Budding British teenage author the ‘new J.K. Rowling’?

June 8th, 2008 - 10:05 am ICT by IANS  

London, June 8 (DPA) According to literary pundits, she is a name to watch: Catherine Banner, who jotted down ideas for her first novel during school lessons when she was 14, has just published her first book. Now 19 and heading for Cambridge University to study English, Banner’s fantasy novel, The Eyes of a King, is tipped to become a bestseller, according to publishers Random House.

The book, the first in a trilogy, depicts “young people and their adventures in a world of magic,” and, with Banner already on the third instalment, there is talk of a film version.

Some reports have hailed her as the new J.K. Rowling, the author of Harry Potter. “It’s a real honour being compared to J.K. Rowling and pretty daunting,” Banner told the London Daily Mail newspaper.

The Eyes of a King tells the story of 15-year-old Leo, whose prospects in life are limited. He attends military school, lives with his fearful grandmother, and looks after his brother.

Leo constantly resists his innate powers, because those who demonstrate any sort of magical ability are considered enemies of the state.

But, when he finds a blank book in the snow, his indifference melts away. From the first moment he touches the book, he senses its strange power.

Passages reveal family secrets and tell the story of teenagers Ryan and Anna in a fictional country - a fusion of England and Malonia.

When Leo’s path takes a tragic turn, he finds himself on a journey from which he can never return.

As he loses touch with reality, Ryan and Anna’s story of an idyllic summer romance - seemingly worlds away from Leo - comes to the forefront.

“It was just a bit of fun. I had an idea for a story so I wrote it down to see how it would turn out,” Banner said about her initial part-time jottings.

“I wrote in any available time I had - sometimes I was even noting down a few sentences at the back of the class or in between lessons so as not to forget them,” she wrote on the Random House website.

“I think that it was a good way to learn to write. It means everything you put down on paper has to be thought out first,” said.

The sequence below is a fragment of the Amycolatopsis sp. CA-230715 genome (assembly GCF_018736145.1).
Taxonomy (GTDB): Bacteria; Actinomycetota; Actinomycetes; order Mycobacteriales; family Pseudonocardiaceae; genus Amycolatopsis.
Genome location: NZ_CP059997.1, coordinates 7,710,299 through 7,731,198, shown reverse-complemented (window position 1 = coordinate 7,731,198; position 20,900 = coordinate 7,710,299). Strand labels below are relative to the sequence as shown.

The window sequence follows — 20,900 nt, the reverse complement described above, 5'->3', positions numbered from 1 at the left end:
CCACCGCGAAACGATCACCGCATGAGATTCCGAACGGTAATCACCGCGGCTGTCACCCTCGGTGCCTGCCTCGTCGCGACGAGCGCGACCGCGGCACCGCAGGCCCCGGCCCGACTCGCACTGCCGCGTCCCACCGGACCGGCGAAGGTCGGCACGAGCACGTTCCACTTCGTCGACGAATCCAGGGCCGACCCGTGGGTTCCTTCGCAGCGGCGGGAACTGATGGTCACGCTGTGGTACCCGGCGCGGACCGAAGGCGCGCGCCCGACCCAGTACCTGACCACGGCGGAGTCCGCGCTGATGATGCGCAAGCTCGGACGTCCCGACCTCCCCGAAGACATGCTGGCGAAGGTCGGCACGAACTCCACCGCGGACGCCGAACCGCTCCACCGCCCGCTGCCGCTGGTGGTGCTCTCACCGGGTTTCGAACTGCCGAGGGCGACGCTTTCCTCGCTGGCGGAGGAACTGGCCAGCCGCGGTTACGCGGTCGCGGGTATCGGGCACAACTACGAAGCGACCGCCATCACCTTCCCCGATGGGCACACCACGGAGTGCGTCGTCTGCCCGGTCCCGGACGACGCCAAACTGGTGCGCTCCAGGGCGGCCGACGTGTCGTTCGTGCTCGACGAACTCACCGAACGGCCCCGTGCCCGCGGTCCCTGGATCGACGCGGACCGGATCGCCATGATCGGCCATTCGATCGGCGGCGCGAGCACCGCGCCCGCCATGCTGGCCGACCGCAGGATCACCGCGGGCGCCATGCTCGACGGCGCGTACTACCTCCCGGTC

She also revealed that, when she was small, one of her favourite games was to staple together sheets of paper and make them into a book with stories and pictures.

Her favourite books were The Lion, the Witch and the Wardrobe, by C.S. Lewis, and later, To Kill a Mockingbird, the famous novel by Harper Lee.

“Reading and writing at its best and most honest was one of the things that most inspired me to want to write myself.”

The Eyes of the King, Banner wrote, began with the voice of Leo.

“It came to me so clearly that I wanted to write it down and try and capture that voice somehow,” she wrote.

Banner said she was often asked why she wrote a story set in an alternative world.

“I think all writers are describing parallel worlds in a way because writing is often about how to find a new way of seeing things.”

The greatest challenge for her to find “the most honest way” of putting ideas into words. “That is what is at the heart of writing for me.”

Banner, who will start at university in her home town of Cambridge in September, says she hopes to continue writing, but thinks that her fourth book will be “quite different.”

“She is a remarkable talent and definitely a writer to watch,” said Lauren Buckland of Random House Children’s Books.

“She has created a brilliant book…with a real sense of adventure which leaves the reader wanting to know more. She may even take on JK Rowling,” said Buckland.

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